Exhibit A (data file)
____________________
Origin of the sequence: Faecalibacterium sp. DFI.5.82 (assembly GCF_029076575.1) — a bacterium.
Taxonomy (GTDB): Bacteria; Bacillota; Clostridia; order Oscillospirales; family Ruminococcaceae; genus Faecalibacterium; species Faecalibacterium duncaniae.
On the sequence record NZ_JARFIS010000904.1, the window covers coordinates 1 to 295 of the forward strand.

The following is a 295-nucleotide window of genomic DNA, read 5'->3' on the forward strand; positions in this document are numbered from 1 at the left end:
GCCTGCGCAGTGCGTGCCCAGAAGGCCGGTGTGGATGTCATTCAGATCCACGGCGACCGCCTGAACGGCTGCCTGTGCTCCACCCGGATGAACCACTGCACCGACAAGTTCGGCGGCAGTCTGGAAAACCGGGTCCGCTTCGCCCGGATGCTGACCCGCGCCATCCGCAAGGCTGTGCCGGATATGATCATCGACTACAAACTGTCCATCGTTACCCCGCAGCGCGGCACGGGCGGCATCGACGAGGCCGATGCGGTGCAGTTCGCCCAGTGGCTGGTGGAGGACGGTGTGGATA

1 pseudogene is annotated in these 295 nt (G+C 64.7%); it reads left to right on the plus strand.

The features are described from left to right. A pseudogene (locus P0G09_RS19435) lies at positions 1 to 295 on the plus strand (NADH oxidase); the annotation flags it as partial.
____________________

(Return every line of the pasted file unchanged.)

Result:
Origin of the sequence: Faecalibacterium sp. DFI.5.82 (assembly GCF_029076575.1) — a bacterium.
Taxonomy (GTDB): Bacteria; Bacillota; Clostridia; order Oscillospirales; family Ruminococcaceae; genus Faecalibacterium; species Faecalibacterium duncaniae.
On the sequence record NZ_JARFIS010000904.1, the window covers coordinates 1 to 295 of the forward strand.

The following is a 295-nucleotide window of genomic DNA, read 5'->3' on the forward strand; positions in this document are numbered from 1 at the left end:
GCCTGCGCAGTGCGTGCCCAGAAGGCCGGTGTGGATGTCATTCAGATCCACGGCGACCGCCTGAACGGCTGCCTGTGCTCCACCCGGATGAACCACTGCACCGACAAGTTCGGCGGCAGTCTGGAAAACCGGGTCCGCTTCGCCCGGATGCTGACCCGCGCCATCCGCAAGGCTGTGCCGGATATGATCATCGACTACAAACTGTCCATCGTTACCCCGCAGCGCGGCACGGGCGGCATCGACGAGGCCGATGCGGTGCAGTTCGCCCAGTGGCTGGTGGAGGACGGTGTGGATA

1 pseudogene is annotated in these 295 nt (G+C 64.7%); it reads left to right on the plus strand.

The features are described from left to right. A pseudogene (locus P0G09_RS19435) lies at positions 1 to 295 on the plus strand (NADH oxidase); the annotation flags it as partial.